A friend's roommate was too sick to use her free tickets to a show at the millennium hall last night, so we decided to go after dinner. The tickets listed the singers, but since neither of us read Amharic, we had to trust the photos that this show was more Teddy Afro than Mel Torme. Besides, it was a chance for me to see the Millennium Hall, the big place built in record time by Sheik Al-Hamoudi for the Millennium concert by the Black Eyed Peas. I was interested because from the outside it looked like what we call in Michigan a "pole barn."
Much to my surprise, the inside looked like... a pole barn. I was a giant hollow space with a high, high ceiling and a balcony at the back. There was a concrete floor and square bars scattered around for ordering beer or water. There was once little vendor stand selling those glow-in-the-dark things you see at concerts. The most popular items at this concert, though, were the little glow-in-the-dark crosses, a first for any concert I'd been to.
After figuring out the beverage-buying system (buy a coupon, trade the coupon for beer, thus adding one more job to every purchase) I stood around and gaped at the airplane-hangar-esque enormity of the place. There were probably a couple of thousand people in there, and the place looked empty. Eventually the band came on, a jeans, white T-shirt, and dreadlocks assortment. The show consisted of various singers coming out to play with the band. The longer we stayed, the harder the audience cheered for each successive singer, none of whom I was familiar with. It was a strange experience to be amid such fervent fans when the singers were nobody to me. It was also odd to be in that position while watching the singers strutting and smirking, soaking up the adoration when I didn't get it and at times my reaction was "meh."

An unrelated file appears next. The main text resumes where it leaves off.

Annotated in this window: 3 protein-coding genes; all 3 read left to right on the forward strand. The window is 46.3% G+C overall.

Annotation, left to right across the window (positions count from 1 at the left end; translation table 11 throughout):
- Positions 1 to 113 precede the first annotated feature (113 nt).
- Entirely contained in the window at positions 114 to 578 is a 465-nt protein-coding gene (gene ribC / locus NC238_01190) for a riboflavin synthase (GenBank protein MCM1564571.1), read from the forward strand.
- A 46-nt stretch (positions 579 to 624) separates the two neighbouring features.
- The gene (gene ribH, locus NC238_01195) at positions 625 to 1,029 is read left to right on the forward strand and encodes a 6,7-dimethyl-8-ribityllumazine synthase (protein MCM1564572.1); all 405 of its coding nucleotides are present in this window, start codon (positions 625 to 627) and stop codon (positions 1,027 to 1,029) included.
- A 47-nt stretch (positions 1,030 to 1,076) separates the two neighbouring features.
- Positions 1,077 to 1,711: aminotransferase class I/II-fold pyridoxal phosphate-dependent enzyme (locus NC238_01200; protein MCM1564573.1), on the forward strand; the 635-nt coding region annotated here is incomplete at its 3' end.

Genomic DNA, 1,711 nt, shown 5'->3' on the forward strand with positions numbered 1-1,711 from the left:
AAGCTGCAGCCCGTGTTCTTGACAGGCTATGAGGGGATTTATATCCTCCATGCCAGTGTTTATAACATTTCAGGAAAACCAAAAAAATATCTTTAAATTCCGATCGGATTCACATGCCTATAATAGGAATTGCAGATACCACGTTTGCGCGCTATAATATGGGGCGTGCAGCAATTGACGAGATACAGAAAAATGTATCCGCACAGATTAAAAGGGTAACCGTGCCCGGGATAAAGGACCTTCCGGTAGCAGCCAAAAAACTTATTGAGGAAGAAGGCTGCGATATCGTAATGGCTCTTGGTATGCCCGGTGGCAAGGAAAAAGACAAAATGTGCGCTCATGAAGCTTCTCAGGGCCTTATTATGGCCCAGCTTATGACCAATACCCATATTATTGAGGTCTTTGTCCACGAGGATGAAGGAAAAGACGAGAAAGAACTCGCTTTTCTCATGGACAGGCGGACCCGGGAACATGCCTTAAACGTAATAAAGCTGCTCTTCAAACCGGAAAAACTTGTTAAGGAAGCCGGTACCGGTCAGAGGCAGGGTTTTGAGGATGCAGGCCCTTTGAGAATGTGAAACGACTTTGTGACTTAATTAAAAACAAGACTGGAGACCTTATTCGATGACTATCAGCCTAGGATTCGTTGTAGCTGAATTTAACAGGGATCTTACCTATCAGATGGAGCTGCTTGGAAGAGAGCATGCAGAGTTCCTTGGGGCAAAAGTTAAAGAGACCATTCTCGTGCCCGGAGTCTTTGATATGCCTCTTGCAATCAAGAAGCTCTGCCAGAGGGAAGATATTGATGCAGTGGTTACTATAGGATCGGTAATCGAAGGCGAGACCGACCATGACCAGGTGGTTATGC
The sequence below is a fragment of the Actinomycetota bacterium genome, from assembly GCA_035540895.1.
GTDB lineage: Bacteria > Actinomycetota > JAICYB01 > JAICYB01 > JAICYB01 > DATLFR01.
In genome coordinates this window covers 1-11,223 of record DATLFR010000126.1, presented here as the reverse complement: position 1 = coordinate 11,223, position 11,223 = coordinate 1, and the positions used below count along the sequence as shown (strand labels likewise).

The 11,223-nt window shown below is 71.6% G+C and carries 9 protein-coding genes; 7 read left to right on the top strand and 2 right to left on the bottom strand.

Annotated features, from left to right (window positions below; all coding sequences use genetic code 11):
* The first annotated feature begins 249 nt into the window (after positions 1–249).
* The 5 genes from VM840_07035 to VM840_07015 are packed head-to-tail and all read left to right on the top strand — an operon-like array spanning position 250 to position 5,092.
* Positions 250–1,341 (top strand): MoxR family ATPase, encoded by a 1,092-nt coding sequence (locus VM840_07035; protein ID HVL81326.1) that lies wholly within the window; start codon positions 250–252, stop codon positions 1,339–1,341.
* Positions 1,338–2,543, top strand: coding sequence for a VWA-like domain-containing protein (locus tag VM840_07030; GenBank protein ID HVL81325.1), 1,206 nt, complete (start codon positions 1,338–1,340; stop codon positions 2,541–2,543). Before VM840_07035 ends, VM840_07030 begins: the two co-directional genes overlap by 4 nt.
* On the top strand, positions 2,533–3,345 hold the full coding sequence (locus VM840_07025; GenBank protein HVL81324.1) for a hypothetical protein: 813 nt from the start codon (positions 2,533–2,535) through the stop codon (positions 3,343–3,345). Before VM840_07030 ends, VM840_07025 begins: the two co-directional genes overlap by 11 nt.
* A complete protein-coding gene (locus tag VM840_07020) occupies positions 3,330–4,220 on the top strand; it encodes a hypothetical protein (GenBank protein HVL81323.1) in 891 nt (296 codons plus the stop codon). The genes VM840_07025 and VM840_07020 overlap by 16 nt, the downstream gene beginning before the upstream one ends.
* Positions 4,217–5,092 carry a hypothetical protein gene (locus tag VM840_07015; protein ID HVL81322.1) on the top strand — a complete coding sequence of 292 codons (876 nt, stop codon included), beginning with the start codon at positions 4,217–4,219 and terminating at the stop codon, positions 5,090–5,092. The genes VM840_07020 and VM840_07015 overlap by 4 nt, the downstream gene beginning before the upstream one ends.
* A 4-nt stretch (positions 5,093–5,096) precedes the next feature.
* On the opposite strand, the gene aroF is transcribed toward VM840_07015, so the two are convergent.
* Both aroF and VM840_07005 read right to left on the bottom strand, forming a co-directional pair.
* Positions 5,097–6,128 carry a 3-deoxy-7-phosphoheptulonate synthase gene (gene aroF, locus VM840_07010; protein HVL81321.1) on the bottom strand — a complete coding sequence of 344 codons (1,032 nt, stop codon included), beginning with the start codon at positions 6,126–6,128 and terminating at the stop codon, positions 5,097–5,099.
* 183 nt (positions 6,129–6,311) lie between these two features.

In the end there were enough fun, bouncy songs to make the experience enjoyable. And watching the crowd was as much fun. We were the only Ferenges I saw all night, and everyone was 100% friendly to us: saying hello, dancing in a circle with us, nodding and smiling in an encouraging way, probably thinking "oh, is *that* why they call that dance the "white man's overbite?"